I watched this film in the middle of our student ministry all-nighter, and it might have been a bad choice of films. 300 exhausted junior high students in a theater at 3AM, all trying to follow a movie that enjoys twists this much? An hour in, half the populace of the theater was strewn across the floor, fast asleep. I can’t say I blame them. It’s not the sort of movie you want to try to follow after two hours of ice skating.
Which isn’t – and I can’t say this enough – to say that the movie isn’t any good. I tweeted half a dozen quick potshots at the movie’s elaborate and increasingly unnecessary twists as our bus was plodding home, and most people took that as a sign that I hadn’t enjoyed the film. I actually enjoyed it a great deal, it’s a fun action caper, and I enjoy watching people argue while wearing waistcoats. I’ll watch Robert Downey, Jr. doing almost anything, and I’ve got a real soft spot in my heart for Jude Law. Really, any Guy Ritchie movie is a tremendously watchable affair (with one giant exception). I’d go see Sherlock 3: A Twist inside a Twist inside a Dream Sequence in a heartbeat.
But it seems that while Ritchie clearly put his whole heart into directing this movie (even as an experienced action director, he’s never been this on his game when it comes to all the whizz-bang of these turn-of-the-century gun battles), he doesn’t seem to have any interest in directing an actual Sherlock Holmes movie.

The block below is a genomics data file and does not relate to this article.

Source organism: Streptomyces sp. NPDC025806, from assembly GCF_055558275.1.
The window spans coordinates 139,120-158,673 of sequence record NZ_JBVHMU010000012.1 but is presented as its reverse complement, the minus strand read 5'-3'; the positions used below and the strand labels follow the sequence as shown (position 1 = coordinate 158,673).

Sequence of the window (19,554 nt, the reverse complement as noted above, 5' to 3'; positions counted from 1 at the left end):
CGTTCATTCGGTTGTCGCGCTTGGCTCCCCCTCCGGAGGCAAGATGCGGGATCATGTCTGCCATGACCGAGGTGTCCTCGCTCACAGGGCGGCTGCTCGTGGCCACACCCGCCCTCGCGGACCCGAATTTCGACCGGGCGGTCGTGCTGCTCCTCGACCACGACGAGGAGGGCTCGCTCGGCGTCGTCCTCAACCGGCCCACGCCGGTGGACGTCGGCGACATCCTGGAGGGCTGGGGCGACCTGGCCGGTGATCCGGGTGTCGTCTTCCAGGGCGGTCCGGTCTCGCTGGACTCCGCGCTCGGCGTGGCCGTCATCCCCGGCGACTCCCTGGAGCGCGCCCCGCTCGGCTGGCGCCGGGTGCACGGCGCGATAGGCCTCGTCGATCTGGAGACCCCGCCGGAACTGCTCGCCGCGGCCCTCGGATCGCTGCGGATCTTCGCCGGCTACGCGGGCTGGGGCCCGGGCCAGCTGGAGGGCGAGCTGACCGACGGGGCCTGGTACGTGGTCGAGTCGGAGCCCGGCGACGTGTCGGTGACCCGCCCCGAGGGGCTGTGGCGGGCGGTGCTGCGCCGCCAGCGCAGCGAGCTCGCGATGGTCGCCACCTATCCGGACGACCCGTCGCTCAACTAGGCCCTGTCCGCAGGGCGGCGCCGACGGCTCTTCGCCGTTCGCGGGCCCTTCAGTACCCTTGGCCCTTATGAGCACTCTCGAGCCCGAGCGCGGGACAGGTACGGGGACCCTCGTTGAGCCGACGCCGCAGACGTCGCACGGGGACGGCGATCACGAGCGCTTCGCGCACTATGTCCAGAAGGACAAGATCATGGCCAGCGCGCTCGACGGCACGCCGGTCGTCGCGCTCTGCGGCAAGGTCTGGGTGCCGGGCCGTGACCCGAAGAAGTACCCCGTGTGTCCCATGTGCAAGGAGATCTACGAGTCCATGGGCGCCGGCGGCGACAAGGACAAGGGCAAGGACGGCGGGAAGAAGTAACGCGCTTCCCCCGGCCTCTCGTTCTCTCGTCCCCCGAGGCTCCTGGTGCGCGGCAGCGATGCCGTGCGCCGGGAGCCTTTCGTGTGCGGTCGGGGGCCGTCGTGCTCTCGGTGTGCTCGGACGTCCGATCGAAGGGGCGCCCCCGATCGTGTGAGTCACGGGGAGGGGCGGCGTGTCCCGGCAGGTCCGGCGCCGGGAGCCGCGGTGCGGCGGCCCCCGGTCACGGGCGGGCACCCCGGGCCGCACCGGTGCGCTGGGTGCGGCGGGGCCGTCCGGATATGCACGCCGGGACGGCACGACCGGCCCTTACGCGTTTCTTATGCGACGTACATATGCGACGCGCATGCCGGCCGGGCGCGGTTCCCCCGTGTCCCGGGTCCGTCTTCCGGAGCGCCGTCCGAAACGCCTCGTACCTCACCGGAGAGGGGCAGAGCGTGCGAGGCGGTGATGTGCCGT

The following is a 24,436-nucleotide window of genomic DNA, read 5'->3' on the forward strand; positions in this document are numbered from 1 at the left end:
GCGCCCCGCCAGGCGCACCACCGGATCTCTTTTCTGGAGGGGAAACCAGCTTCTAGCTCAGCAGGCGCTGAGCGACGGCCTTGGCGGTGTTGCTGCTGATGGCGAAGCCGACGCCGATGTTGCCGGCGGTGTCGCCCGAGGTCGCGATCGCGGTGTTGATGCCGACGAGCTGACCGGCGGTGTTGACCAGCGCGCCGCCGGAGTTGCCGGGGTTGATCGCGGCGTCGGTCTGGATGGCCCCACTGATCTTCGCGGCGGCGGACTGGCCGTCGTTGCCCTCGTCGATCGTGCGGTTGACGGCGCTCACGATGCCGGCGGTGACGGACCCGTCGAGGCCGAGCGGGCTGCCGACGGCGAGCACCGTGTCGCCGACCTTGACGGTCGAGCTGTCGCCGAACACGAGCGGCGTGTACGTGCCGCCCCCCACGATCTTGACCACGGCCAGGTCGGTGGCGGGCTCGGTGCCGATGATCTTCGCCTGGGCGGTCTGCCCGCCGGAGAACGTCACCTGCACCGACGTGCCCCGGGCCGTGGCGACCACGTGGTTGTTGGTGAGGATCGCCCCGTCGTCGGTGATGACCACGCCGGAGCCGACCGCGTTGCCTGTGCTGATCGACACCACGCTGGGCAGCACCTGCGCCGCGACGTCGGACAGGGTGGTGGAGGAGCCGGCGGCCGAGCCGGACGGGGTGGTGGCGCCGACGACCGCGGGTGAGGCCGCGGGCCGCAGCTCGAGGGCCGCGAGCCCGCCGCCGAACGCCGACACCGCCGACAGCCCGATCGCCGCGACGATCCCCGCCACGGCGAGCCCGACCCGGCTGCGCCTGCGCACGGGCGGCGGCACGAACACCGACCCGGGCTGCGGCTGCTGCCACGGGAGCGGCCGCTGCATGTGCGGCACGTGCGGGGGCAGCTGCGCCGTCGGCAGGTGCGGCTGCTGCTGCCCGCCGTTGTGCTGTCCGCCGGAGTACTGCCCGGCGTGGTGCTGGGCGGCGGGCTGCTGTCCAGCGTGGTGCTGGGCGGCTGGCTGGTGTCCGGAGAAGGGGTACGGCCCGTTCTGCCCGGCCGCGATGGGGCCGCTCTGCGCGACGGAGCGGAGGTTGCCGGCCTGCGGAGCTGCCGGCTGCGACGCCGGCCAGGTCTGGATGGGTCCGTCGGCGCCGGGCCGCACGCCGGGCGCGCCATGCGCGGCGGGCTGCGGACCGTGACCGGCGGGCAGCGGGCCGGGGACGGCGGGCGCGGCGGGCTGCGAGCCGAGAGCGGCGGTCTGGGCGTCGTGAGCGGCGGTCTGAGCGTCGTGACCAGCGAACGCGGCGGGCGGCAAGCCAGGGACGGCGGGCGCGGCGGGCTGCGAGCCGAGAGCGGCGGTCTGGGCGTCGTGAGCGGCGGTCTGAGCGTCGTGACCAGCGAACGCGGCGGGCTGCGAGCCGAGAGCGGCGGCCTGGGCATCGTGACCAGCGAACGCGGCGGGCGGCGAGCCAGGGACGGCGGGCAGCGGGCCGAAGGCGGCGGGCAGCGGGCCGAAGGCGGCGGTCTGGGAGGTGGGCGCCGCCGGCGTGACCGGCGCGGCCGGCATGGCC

A Game of Shadows is really just a buddy cop movie set in old England, and two or three “Sherlock’s mind at work” cutaways in the world don’t make it anything else. We never really know what’s going on in Sherlock’s head from moment to moment, nor do we get the sense that any of this is really a slow-playing master plan. Sherlock seems purely reactionary, and a quick-cut “it was all on purpose!” sequence at the end is belied by the sheer magnitude of bullet-dodging and train car-diving it took to get there.
While part of me wishes Ritchie would drop the whole Sherlock façade and just make the tweedy, bare-knuckle action comedy he wants to, I know that:
a) No one would go without that name recognition, though I’d bet pennies to petticoats that maybe six people who saw the movie ever read a Sherlock story.
b) This whole strategy is just Ritchie’s way of reinventing and reinvigorating the drama.
The story goes that the first of these movies got greenlit when Joel Silver showed the studio heads a drawing of Sherlock Holmes leaning out of the shadows, holding a knife in one hand and a gun in the other. Their reaction was “oh, now we get it. Go for it!” Whereas my reaction would have been, “Sigh. Must we?”
For my money, if you want to see Sherlock Holmes done right, there’s only one place to go.